Despite all the benefits, many law firms are still hesitant to jump on the cloud bandwagon. There are valid concerns about the cloud that are worthy of consideration before adopting any new cloud software product. Here are a few of the biggest concerns with cloud software:

  • Downtime

Anytime you rely on network access, there is some risk of downtime. Your smartphone may be out of cell reception, your internet might go down temporarily, or your cloud software provider may experience server outages. Any of these reasons may create downtime, in which your law firm data won’t be accessible.

This is certainly a concern. Even massive software products like Gmail and Dropbox have temporary outages. The good news is that most service providers take measures to address any such outages immediately, often reducing the total downtime to just a matter of minutes for any given outage. Downtime is a slight concern, but a pretty minor one.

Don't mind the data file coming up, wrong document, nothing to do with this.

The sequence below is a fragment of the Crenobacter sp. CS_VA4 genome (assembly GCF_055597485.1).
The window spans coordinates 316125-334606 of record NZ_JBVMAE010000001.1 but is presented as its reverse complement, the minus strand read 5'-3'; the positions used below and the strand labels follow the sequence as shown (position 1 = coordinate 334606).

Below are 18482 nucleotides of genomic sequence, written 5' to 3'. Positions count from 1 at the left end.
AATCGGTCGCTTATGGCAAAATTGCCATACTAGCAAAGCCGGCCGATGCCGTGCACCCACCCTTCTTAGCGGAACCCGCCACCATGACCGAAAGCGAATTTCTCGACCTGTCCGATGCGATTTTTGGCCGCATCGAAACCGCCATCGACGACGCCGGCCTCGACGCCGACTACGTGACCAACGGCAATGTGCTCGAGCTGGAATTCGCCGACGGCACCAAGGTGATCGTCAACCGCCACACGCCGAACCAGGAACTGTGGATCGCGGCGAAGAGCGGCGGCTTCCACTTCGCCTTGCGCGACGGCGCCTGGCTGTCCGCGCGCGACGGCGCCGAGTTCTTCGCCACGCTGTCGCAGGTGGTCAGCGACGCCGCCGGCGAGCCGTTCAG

• Hacks and data theft

Fear of a security breach is probably the biggest concern with cloud software. We hear about hackers breaking in to databases and stealing people’s confidential data all the time. It certainly does happen, and it’s always a risk. But in reality, the risk of being hacked is pretty negligible.

Utilizing cloud software doesn’t necessarily expose you to any more risk of a security breach than owning your own IT infrastructure. Think about it…major companies like Target and Sony have been hacked in the past few years, and they manage all their IT infrastructure in-house